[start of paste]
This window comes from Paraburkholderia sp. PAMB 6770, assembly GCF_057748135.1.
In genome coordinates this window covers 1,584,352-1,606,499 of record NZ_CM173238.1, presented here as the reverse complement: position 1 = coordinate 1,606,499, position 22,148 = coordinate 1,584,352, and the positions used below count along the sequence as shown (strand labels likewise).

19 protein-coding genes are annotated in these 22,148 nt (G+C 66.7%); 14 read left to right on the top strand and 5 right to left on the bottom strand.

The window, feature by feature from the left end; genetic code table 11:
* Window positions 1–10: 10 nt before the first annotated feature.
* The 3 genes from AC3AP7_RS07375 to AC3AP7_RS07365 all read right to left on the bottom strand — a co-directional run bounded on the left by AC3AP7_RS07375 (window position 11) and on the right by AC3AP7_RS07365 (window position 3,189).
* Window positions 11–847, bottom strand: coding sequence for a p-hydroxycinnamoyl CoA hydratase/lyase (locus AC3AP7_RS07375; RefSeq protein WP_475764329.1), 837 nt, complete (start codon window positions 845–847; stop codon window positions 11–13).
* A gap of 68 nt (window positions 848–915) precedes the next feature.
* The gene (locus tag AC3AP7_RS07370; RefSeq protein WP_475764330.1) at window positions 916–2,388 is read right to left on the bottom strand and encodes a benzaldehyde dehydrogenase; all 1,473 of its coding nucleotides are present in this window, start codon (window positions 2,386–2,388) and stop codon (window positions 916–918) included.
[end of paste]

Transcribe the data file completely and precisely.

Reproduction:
This window comes from Paraburkholderia sp. PAMB 6770, assembly GCF_057748135.1.
In genome coordinates this window covers 1,584,352-1,606,499 of record NZ_CM173238.1, presented here as the reverse complement: position 1 = coordinate 1,606,499, position 22,148 = coordinate 1,584,352, and the positions used below count along the sequence as shown (strand labels likewise).

19 protein-coding genes are annotated in these 22,148 nt (G+C 66.7%); 14 read left to right on the top strand and 5 right to left on the bottom strand.

The window, feature by feature from the left end; genetic code table 11:
* Window positions 1–10: 10 nt before the first annotated feature.
* The 3 genes from AC3AP7_RS07375 to AC3AP7_RS07365 all read right to left on the bottom strand — a co-directional run bounded on the left by AC3AP7_RS07375 (window position 11) and on the right by AC3AP7_RS07365 (window position 3,189).
* Window positions 11–847, bottom strand: coding sequence for a p-hydroxycinnamoyl CoA hydratase/lyase (locus AC3AP7_RS07375; RefSeq protein WP_475764329.1), 837 nt, complete (start codon window positions 845–847; stop codon window positions 11–13).
* A gap of 68 nt (window positions 848–915) precedes the next feature.
* The gene (locus tag AC3AP7_RS07370; RefSeq protein WP_475764330.1) at window positions 916–2,388 is read right to left on the bottom strand and encodes a benzaldehyde dehydrogenase; all 1,473 of its coding nucleotides are present in this window, start codon (window positions 2,386–2,388) and stop codon (window positions 916–918) included.